|2012 Annual Report, Agency 229 - Partners for Progress||Jan 24, 2013||VCE-16||
|2013 Annual Report, Agency 229 - Partners for Progress||Nov 12, 2014||VCE-196||
|2014 Annual Report, Agency 229 - Partners for Progress||Nov 12, 2014||VCE-444||
|2015 Annual Report, Agency 229 — Partners for Progress||Sep 30, 2015||VCE-583NP||
|Moving Toward Sustainable Forestry: Strategies for Forest Landowners||Dec 15, 2014||420-144 (AREC-108NP)|
|The Virginia Tech – U.S. Forest Service December 2015 Housing Commentary: A||
In December, the housing data was mixed. Total starts and permits declined on a month-over-month basis. Single-family permits, new and existing sales, housing under construction, completions, and all construction expenditure sectors improved month-over-month. All the aforementioned sectors were positive on a year-over-year basis. From a regional perspective, all data were mixed across all segments.
|Feb 24, 2016||ANR-182NP|
|The Virginia Tech – U.S. Forest Service December 2015 Housing Commentary: Part B||
If current laws governing federal taxes and spending generally remained in place, by CBO’s projections, real GDP would grow by 2.7 percent this calendar year and by 2.5 percent in 2017, as measured by the change from the fourth quarter of the previous year. From 2018 through 2020, the economy would grow at an average annual rate of 2.0 percent, CBO projects.
|Feb 25, 2016||ANR-183NP|
|The Virginia Tech – U.S. Forest Service January 2016 Housing Commentary: Section I||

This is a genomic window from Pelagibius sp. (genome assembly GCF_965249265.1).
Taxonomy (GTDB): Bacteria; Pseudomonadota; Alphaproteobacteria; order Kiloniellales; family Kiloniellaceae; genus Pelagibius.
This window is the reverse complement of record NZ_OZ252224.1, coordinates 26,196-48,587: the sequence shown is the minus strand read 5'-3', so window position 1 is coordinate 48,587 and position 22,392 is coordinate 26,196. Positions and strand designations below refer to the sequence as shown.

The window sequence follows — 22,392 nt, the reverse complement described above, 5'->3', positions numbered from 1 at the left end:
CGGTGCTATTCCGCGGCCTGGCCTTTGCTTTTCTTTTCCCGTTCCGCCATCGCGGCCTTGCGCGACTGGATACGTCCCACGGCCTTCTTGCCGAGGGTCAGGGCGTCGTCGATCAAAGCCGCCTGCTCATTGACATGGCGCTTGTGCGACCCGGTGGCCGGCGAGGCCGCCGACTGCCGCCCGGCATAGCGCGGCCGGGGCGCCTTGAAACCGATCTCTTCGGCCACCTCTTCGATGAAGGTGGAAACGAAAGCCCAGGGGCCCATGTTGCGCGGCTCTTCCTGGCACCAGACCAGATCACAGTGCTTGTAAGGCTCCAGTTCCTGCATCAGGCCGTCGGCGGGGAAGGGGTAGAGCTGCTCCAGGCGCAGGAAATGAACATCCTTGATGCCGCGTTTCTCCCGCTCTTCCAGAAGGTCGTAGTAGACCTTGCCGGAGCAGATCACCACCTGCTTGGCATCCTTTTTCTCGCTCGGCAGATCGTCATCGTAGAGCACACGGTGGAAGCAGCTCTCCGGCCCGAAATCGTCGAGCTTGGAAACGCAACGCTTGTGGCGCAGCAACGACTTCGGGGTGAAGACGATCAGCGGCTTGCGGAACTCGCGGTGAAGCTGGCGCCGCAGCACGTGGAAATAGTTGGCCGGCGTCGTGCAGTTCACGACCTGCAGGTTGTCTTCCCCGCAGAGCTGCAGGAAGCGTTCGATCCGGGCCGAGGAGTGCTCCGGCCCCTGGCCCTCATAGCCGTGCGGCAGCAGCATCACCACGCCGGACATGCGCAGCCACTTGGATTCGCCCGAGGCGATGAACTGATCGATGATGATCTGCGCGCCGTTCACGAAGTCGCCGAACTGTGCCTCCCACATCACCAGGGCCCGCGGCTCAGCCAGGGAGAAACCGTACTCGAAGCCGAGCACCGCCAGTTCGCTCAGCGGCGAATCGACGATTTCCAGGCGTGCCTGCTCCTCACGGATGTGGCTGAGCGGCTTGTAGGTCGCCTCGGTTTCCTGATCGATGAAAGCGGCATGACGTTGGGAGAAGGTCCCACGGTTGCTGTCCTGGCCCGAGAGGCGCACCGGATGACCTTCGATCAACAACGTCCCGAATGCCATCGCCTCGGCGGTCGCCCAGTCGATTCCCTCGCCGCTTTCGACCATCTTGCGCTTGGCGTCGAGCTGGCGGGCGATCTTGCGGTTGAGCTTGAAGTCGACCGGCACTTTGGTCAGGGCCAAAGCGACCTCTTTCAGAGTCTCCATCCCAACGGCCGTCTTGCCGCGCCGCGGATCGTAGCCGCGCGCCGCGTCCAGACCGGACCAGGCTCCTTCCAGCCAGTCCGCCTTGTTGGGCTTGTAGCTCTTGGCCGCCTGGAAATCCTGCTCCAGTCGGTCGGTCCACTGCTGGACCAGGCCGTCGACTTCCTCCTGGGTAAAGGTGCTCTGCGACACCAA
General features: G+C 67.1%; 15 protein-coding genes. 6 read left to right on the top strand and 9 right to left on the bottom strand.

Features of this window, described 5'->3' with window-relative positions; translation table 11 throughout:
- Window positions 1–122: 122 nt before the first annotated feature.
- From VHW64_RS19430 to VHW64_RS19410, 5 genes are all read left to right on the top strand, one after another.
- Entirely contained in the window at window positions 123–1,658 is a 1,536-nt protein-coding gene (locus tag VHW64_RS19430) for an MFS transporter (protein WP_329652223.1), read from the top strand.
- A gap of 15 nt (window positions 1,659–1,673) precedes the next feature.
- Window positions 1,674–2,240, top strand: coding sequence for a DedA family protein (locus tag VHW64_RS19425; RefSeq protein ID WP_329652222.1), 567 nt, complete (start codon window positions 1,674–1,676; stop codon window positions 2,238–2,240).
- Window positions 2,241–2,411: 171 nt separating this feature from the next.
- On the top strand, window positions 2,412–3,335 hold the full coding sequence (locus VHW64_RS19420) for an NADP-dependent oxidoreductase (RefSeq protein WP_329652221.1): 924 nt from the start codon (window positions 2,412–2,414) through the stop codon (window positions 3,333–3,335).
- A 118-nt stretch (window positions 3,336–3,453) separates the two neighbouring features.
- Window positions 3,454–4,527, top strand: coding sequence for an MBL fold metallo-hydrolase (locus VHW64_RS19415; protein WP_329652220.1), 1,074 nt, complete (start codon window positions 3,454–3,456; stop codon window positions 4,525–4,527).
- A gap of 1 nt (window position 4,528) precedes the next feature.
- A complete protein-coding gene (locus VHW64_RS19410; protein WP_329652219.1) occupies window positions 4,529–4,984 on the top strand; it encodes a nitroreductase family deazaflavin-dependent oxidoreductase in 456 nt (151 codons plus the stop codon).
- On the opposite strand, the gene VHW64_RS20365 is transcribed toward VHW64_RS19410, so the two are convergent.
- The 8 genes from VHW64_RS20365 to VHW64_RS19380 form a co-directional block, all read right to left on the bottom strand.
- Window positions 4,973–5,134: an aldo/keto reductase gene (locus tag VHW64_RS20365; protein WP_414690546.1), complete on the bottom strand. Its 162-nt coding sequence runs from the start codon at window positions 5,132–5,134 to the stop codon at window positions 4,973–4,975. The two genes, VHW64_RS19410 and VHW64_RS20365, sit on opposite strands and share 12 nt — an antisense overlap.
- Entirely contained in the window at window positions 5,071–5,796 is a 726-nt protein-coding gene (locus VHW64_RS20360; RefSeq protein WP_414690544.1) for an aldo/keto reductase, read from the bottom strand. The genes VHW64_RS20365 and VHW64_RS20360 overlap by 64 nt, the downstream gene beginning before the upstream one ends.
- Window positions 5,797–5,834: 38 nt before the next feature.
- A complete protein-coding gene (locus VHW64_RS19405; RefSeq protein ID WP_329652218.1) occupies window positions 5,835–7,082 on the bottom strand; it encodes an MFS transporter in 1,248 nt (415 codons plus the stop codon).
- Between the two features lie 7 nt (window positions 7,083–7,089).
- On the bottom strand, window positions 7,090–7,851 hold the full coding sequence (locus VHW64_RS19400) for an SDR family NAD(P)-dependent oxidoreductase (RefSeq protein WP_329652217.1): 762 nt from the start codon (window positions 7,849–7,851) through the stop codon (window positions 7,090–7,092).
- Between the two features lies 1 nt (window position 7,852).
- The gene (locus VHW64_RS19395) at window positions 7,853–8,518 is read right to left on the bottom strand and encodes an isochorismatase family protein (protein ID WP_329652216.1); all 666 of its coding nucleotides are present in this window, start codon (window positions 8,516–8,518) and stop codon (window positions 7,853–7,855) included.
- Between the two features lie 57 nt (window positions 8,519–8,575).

In January, the housing data was less than inspiring. Two things: First, it was January's data (historically a slow month) and two, it was one-month’s data. We need 3, 4, or 5-months data to assess the direction of the housing market. In January, total and single-family starts, permits, new house sales, and new single-family construction spending all declined month-over-month.
|Mar 11, 2016||ANR-189NP|
|The Virginia Tech – U.S. Forest Service January 2016 Housing Commentary: Section II||
The baseline scenario for the United States is a moderate economic expansion through the projection period. Real GDP grows at an average rate of 21/2 percent per year. The unemployment rate declines to 41/2 percent in the middle of 2017 and remains near that level through the end of the scenario period. CPI inflation rises to 2 1/2 percent at an annual rate by the middle of 2017 before dropping back to about 2 percent in the first quarter of 2018 and remaining near that level thereafter.
|Mar 29, 2016||ANR-190NP (ANR-192NP)|
|The Virginia Tech – U.S. Forest Service October 2015 Housing Commentary: Section I||
October's housing data was variable and mildly disappointing, with total starts negative on a month-over-month (single-family too) and year-over-year basis. New sales, permits, and single-family and improvement construction spending improved on a monthly basis. The same cannot be written about existing sales and completions, which decreased. On a regional basis, permits, starts, and completions were mixed; with housing under construction being positive. The housing market typically slows this time of year. Hence we should look at all data on a long-term basis and not from a monthly perspective.